The first commercially successful arcade video game was Pong in 1972. According to https://en.wikipedia.org/wiki/Arcade_video_game the number of units eventually sold was about 19,000. (A lower figure of 8,500 is also listed, but looking at the references linked from that page, that seems to be only the number sold in one year.)
A subsequent game, Tank, is said to have sold over 15,000 units in total: https://www.wikiwand.com/en/Tank_(video_game)
Those numbers look surprising when matched against recollections of the time. Pong was iconic; it was everywhere. Tank was... well, sure, it existed, it was reasonably popular in its day, but I had forgotten its existence until I looked it up; it certainly doesn't seem to have had anything like the iconic omnipresence of Pong. How does that square with the estimates of the two games selling roughly equal numbers?
One way to square the numbers is to note that both are specifically for the Atari versions. But Pong was very heavily cloned. In those days, patents didn't start applying until granted, and it took two or three years from application to grant; for that reason, Atari did not put the application at the top of its initial to-do list; this is discussed further at https://en.wikipedia.org/wiki/Pong
So maybe the Pong clones make up the general ubiquity that game seems to have had.
But that leads to another question: why did the same thing not happen with Tank? Why was the world not similarly flooded with Tank clones?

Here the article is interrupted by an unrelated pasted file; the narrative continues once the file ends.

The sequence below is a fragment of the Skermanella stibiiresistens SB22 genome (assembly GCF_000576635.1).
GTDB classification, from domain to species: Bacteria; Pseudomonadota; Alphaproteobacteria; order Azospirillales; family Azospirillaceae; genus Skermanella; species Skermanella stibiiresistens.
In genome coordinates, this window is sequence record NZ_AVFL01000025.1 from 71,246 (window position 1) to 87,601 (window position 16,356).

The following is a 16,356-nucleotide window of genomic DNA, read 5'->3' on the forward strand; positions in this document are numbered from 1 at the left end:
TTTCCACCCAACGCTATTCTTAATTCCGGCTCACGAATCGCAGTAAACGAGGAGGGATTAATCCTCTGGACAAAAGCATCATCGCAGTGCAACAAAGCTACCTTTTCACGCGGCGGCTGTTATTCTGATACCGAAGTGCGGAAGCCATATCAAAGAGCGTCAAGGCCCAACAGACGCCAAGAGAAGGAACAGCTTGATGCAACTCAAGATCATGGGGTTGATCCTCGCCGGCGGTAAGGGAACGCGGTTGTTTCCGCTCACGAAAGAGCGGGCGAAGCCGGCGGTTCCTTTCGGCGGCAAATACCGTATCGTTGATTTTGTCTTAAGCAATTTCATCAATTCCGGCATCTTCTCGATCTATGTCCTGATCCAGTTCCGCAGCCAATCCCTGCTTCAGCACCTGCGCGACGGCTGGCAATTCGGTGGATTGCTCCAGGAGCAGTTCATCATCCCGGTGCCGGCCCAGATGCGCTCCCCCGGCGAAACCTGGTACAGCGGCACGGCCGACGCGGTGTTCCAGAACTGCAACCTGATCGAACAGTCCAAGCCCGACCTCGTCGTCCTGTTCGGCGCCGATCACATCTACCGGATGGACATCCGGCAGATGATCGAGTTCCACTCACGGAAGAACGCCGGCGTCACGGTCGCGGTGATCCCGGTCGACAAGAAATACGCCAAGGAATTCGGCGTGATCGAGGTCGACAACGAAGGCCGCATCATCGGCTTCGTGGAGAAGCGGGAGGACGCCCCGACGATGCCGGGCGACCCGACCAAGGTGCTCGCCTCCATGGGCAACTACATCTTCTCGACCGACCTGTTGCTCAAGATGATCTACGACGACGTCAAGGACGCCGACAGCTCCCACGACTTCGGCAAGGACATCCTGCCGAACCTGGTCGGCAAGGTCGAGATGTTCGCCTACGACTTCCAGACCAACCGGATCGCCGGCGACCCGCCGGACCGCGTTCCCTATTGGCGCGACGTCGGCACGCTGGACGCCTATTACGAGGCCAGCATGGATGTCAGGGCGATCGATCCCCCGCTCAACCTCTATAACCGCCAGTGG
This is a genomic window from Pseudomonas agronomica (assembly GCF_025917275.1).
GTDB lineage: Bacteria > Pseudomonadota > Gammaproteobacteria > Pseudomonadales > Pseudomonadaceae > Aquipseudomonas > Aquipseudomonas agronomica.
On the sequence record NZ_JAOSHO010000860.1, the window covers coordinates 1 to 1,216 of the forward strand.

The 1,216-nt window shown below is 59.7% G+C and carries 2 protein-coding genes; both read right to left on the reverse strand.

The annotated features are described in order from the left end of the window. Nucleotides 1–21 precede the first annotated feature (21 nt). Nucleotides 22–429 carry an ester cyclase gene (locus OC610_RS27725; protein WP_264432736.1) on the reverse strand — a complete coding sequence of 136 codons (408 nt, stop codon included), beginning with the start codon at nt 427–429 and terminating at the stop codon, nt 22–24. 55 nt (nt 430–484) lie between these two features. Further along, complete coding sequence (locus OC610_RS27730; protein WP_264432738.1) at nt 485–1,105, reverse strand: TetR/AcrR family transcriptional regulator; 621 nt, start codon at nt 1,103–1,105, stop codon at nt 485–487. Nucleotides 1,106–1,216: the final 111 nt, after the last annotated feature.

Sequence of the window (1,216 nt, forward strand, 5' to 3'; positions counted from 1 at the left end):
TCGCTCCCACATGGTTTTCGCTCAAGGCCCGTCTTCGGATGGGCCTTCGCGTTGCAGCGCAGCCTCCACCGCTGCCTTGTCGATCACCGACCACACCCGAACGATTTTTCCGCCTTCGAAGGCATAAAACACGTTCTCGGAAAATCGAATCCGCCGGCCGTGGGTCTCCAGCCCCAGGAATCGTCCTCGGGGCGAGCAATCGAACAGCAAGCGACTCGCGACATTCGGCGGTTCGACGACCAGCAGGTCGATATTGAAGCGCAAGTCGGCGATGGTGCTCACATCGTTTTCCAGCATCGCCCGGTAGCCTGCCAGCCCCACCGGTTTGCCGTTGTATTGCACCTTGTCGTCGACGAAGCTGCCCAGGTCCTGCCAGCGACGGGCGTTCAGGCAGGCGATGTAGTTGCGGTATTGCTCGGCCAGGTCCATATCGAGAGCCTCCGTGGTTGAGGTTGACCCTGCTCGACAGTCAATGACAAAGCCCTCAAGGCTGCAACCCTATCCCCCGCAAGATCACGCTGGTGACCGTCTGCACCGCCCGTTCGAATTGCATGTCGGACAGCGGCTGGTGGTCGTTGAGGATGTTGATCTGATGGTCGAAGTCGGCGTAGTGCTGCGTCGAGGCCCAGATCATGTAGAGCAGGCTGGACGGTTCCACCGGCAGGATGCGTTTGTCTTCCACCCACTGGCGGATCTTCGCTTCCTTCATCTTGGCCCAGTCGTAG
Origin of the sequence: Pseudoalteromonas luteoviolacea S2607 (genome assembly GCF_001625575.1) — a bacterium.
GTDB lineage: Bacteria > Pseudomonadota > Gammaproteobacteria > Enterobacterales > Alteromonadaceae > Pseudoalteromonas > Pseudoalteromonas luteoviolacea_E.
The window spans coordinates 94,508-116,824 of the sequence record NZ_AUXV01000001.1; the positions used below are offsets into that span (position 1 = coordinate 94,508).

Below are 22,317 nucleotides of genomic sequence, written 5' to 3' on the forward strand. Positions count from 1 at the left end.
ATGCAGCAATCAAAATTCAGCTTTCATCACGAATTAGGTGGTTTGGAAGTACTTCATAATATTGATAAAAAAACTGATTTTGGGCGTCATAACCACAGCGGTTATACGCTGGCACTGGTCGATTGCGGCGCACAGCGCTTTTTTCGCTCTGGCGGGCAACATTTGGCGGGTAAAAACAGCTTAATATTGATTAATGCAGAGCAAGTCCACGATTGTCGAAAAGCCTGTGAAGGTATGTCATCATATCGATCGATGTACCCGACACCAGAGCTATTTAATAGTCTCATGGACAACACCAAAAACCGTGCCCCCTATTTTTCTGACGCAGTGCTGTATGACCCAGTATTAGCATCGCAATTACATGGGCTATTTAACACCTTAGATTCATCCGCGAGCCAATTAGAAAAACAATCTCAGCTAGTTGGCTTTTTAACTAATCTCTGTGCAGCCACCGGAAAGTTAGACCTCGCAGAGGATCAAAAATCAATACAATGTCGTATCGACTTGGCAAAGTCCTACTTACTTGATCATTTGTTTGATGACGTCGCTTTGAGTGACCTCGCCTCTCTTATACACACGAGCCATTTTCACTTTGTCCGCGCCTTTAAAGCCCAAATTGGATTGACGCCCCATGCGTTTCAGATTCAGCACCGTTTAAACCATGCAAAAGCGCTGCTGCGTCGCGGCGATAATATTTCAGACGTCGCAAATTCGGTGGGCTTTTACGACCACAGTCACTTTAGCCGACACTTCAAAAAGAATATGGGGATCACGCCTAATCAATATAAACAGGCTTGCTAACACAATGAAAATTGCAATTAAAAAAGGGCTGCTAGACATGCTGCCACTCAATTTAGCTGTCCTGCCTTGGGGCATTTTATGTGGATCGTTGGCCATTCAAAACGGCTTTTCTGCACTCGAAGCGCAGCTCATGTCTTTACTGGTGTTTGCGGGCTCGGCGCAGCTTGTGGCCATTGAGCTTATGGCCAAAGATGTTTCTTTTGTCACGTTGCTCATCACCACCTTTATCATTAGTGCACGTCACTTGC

Tank, being more complex, was harder to clone. But that doesn't really make sense; the reason they were able to make it more complex, was that the technology had moved forward, and it had also moved forward for the cloners.
It was indeed similarly cloned. But that doesn't square with the obscurity of that game relative to Pong.
Atari was quicker to file a patent for it. But the 2 to 3 years delay in granting the patent, should have left time for clones to appear.
Atari had become better at manufacturing, and was more capable of quickly supplying the market, leaving less unfilled demand for the cloners. I suspect that might be part of the explanation.
The industry was waking up to the fact that video games could be about other things than bats and balls. That led to companies pursuing a variety of different designs, so that a smaller percentage of the total effort went into cloning Atari's latest game. I suspect that might also be part of the explanation.
But there might also be other factors that I haven't thought of.